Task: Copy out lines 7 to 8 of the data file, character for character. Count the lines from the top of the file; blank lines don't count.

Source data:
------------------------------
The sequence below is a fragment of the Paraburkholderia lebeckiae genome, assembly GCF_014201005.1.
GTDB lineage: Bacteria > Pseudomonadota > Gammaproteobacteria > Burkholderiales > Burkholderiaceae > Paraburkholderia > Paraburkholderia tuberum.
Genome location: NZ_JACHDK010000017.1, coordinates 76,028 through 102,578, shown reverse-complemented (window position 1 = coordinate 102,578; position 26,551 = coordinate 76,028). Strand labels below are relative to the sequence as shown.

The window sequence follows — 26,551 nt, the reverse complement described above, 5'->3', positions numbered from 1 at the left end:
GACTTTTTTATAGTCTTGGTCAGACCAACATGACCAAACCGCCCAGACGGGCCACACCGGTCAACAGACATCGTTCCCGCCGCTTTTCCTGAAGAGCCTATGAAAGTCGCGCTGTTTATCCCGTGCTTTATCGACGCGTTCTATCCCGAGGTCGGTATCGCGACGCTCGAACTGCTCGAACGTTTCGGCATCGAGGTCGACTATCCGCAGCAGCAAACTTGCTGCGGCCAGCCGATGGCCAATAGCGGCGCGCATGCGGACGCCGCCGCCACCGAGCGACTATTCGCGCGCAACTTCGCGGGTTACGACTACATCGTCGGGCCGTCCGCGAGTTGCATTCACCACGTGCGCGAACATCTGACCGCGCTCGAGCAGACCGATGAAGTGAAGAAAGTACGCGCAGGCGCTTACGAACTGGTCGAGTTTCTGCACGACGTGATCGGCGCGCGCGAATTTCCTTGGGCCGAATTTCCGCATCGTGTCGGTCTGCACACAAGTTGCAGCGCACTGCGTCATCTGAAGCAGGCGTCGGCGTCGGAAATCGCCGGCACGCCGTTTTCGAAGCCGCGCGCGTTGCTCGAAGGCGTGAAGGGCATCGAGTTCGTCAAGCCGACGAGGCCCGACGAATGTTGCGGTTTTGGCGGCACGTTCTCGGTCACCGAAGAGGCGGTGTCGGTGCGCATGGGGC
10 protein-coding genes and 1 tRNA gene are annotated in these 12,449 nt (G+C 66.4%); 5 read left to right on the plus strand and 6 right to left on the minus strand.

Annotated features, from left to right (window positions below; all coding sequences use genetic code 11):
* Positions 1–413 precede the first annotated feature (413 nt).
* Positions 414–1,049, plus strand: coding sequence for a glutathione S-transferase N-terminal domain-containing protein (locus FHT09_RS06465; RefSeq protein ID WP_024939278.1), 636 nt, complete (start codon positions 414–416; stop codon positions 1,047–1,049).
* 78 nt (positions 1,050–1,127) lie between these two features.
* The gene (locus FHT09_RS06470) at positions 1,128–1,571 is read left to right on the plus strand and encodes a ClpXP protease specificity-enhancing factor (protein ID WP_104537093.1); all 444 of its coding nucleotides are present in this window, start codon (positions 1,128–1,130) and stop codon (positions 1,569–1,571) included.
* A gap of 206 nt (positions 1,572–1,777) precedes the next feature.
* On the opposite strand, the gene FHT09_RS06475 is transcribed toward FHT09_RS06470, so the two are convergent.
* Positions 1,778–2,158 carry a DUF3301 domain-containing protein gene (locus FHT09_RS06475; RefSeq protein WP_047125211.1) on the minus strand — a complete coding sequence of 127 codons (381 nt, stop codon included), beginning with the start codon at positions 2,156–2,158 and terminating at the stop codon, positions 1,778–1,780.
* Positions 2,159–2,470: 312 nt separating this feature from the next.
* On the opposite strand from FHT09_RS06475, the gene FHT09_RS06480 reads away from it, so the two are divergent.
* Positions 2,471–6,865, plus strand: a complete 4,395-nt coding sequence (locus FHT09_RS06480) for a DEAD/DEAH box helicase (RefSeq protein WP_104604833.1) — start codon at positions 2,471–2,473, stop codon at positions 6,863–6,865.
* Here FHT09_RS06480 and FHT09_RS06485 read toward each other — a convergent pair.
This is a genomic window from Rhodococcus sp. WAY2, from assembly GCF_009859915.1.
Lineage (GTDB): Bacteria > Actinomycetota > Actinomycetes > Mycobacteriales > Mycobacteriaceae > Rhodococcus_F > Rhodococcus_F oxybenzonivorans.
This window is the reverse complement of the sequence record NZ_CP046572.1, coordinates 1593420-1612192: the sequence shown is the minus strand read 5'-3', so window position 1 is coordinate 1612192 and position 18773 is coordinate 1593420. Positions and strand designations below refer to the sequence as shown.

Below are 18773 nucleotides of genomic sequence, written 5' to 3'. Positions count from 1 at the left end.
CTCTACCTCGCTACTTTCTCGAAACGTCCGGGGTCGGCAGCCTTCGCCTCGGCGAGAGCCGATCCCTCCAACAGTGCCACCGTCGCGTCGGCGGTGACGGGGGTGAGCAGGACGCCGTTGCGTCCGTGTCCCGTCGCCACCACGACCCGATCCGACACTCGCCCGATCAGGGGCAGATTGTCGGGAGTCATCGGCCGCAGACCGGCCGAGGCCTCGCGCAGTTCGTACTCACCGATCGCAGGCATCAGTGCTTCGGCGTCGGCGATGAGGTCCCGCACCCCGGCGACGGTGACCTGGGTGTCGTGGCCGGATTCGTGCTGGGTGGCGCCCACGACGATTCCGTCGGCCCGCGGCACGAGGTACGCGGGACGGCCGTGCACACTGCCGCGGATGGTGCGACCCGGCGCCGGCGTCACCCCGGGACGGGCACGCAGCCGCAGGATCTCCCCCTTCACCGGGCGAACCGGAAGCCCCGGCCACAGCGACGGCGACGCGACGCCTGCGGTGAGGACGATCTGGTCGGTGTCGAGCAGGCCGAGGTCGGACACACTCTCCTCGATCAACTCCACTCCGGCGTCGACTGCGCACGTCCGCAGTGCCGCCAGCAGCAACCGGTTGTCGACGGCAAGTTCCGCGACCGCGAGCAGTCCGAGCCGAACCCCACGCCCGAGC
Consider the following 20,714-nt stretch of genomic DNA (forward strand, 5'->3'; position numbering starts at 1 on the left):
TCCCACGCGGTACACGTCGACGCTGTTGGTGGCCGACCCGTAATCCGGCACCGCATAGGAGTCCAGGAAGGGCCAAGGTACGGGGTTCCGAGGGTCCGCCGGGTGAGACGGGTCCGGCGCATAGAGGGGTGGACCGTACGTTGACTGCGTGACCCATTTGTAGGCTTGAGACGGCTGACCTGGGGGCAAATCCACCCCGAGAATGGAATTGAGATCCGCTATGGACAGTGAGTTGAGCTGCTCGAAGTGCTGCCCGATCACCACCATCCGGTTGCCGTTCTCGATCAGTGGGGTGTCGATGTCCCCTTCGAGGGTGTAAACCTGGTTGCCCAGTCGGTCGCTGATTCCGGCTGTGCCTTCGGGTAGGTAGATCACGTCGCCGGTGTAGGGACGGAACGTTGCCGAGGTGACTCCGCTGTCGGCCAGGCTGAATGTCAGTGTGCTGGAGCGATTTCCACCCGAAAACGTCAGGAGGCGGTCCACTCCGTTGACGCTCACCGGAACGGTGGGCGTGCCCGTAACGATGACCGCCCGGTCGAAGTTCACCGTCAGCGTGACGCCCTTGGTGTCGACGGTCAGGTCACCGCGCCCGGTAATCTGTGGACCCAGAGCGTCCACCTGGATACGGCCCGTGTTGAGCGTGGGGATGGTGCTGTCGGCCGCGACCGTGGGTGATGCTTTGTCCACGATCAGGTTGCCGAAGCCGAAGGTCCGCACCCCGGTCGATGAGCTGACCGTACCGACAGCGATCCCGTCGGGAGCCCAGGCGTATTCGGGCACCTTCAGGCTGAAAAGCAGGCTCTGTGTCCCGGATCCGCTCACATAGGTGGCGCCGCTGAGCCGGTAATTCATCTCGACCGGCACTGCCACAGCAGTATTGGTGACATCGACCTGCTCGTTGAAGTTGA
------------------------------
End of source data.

Annotated features, from left to right (window positions below; all coding sequences use genetic code 11):
* Positions 1–413 precede the first annotated feature (413 nt).